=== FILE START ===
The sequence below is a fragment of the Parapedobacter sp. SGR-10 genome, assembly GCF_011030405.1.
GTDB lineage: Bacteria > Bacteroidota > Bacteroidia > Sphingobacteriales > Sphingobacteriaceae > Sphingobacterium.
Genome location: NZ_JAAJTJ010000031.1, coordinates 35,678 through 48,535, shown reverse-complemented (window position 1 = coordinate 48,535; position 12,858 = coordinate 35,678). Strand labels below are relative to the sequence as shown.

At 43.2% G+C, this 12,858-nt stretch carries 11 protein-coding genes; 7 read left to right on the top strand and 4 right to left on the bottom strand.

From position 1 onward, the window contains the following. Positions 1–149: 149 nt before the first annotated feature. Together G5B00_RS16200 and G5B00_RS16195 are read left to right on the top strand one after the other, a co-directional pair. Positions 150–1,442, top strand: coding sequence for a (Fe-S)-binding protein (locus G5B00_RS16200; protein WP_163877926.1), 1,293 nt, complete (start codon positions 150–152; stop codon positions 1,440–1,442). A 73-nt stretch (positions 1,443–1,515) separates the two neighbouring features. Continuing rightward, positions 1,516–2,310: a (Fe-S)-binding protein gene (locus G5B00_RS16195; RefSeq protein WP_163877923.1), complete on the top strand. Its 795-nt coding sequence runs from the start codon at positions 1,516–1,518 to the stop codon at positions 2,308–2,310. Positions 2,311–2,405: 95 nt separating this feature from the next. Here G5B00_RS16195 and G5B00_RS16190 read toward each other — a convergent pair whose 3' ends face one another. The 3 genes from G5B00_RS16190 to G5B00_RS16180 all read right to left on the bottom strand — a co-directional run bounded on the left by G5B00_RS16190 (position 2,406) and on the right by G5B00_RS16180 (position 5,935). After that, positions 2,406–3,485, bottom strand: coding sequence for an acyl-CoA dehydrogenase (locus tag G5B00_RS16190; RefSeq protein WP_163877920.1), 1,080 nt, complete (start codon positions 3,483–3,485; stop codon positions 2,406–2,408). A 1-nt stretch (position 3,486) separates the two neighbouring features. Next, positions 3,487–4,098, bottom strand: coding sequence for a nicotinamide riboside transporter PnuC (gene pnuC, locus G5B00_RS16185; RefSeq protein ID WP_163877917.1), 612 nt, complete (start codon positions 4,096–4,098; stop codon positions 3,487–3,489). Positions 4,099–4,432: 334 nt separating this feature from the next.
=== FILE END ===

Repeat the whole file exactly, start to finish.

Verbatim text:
The sequence below is a fragment of the Parapedobacter sp. SGR-10 genome, assembly GCF_011030405.1.
GTDB lineage: Bacteria > Bacteroidota > Bacteroidia > Sphingobacteriales > Sphingobacteriaceae > Sphingobacterium.
Genome location: NZ_JAAJTJ010000031.1, coordinates 35,678 through 48,535, shown reverse-complemented (window position 1 = coordinate 48,535; position 12,858 = coordinate 35,678). Strand labels below are relative to the sequence as shown.

At 43.2% G+C, this 12,858-nt stretch carries 11 protein-coding genes; 7 read left to right on the top strand and 4 right to left on the bottom strand.

From position 1 onward, the window contains the following. Positions 1–149: 149 nt before the first annotated feature. Together G5B00_RS16200 and G5B00_RS16195 are read left to right on the top strand one after the other, a co-directional pair. Positions 150–1,442, top strand: coding sequence for a (Fe-S)-binding protein (locus G5B00_RS16200; protein WP_163877926.1), 1,293 nt, complete (start codon positions 150–152; stop codon positions 1,440–1,442). A 73-nt stretch (positions 1,443–1,515) separates the two neighbouring features. Continuing rightward, positions 1,516–2,310: a (Fe-S)-binding protein gene (locus G5B00_RS16195; RefSeq protein WP_163877923.1), complete on the top strand. Its 795-nt coding sequence runs from the start codon at positions 1,516–1,518 to the stop codon at positions 2,308–2,310. Positions 2,311–2,405: 95 nt separating this feature from the next. Here G5B00_RS16195 and G5B00_RS16190 read toward each other — a convergent pair whose 3' ends face one another. The 3 genes from G5B00_RS16190 to G5B00_RS16180 all read right to left on the bottom strand — a co-directional run bounded on the left by G5B00_RS16190 (position 2,406) and on the right by G5B00_RS16180 (position 5,935). After that, positions 2,406–3,485, bottom strand: coding sequence for an acyl-CoA dehydrogenase (locus tag G5B00_RS16190; RefSeq protein WP_163877920.1), 1,080 nt, complete (start codon positions 3,483–3,485; stop codon positions 2,406–2,408). A 1-nt stretch (position 3,486) separates the two neighbouring features. Next, positions 3,487–4,098, bottom strand: coding sequence for a nicotinamide riboside transporter PnuC (gene pnuC, locus G5B00_RS16185; RefSeq protein ID WP_163877917.1), 612 nt, complete (start codon positions 4,096–4,098; stop codon positions 3,487–3,489). Positions 4,099–4,432: 334 nt separating this feature from the next.